Late last year some people expressed the opinion that Writers Square in Belfast needs to be protected as a publicly owned and accessible space especially as it is the larges public space in the Cathedral Quarter area of the city. There is currently a threat to the future use of Writers’ Square as a public space due to the plans of developers behind the Tribeca project.
The Tribeca Belfast development, formerly known as North East Quarter and previously Royal Exchange, is a planned £500 million development based in the north east of Belfast City Centre. It is a major mixed-use regeneration scheme, with a total area of 1.5 million sq ft (0.14 million m2) as of 2018. The development has generated controversy since its inception in 2003. Over the years, opposition has been levelled against its lack of care towards existing important built heritage, lack of integration with local small businesses and arts organisations and even its brand name, and much of its existence so far has been in the context of an arson attack on one of the existing buildings in 2004, while under the ownership of the developers.
St Anne’s Cathedral, also known as Belfast Cathedral, is a Church of Ireland cathedral in Donegall Street, Belfast, Northern Ireland.
The first architect was Sir Thomas Drew, the foundation stone being laid on 6 September 1899 by the Countess of Shaftesbury. The old parish church of St Anne by Francis Hiorne of 1776 had continued in use, up until 31 December 1903, while the new cathedral was constructed around it; the old church was then demolished. The Good Samaritan window, to be seen in the sanctuary, is the only feature of the old church to be retained in the cathedral. Initially, only the nave of the cathedral was built, and this was consecrated on 2 June 1904.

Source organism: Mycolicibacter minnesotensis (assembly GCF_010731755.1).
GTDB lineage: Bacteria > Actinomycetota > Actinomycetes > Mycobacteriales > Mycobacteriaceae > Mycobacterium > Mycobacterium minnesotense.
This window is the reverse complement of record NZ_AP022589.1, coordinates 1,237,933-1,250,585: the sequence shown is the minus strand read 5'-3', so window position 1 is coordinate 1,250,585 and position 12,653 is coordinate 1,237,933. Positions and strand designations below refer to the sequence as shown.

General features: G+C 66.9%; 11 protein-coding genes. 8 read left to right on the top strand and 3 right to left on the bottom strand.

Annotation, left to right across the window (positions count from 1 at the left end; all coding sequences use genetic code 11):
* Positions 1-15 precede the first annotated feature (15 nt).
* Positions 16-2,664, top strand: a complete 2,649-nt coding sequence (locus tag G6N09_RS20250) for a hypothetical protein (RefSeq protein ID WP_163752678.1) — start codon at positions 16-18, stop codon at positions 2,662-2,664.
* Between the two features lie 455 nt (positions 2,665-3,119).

In 1924 it was decided to build the west front of the cathedral as a memorial to the Ulstermen and women who had served and died in the Great War. The foundation stone for this was laid by The 3rd Duke of Abercorn, Governor of Northern Ireland, on 2 June 1925 and the completed facade, to an amended design by the architect Sir Charles Archibald Nicholson, was dedicated in June 1927.
In the meantime, the central crossing, in which the choir sits, was built between 1922 and 1924. The Baptistery, to plans drawn up by the late W.H. Lynn, who had assisted Sir Thomas Drew, was dedicated in 1928, and the Chapel of the Holy Spirit, with its beautiful mosaics depicting Saint Patrick, was dedicated on 5 July 1932, the 1500th anniversary of the arrival of St Patrick in Ireland.
Edward, Lord Carson, the leader of the Unionist cause at the time of the Home Rule Crisis, was buried in the south aisle of the cathedral in 1935. In 1941 the cathedral was almost destroyed by a German bomb, which caused extensive damage to surrounding properties. In 1955 work began on the construction of the ambulatory, at the east end of the cathedral. This work was dedicated in 1959, but it was not for another ten years that it was possible to begin work on the north and south transepts. The Troubles and inflation led to long delays and major problems with the financing of this work.
The south transept, containing the Chapel of Unity, and with the organ loft above, was dedicated in 1974, and the north transept, with the large Celtic cross designed by John MacGeagh on the exterior, and housing the Chapel of the Royal Irish Rifles, was completed in 1981.
In April 2007 a 40-metre stainless steel spire was installed on top of the cathedral. Named the “Spire of Hope”, the structure is illuminated at night and is part of a wider redevelopment planned for the Cathedral Quarter. The base section of the spire protrudes through a glass platform in the cathedral’s roof directly above the choir stalls, allowing visitors to view it from the nave.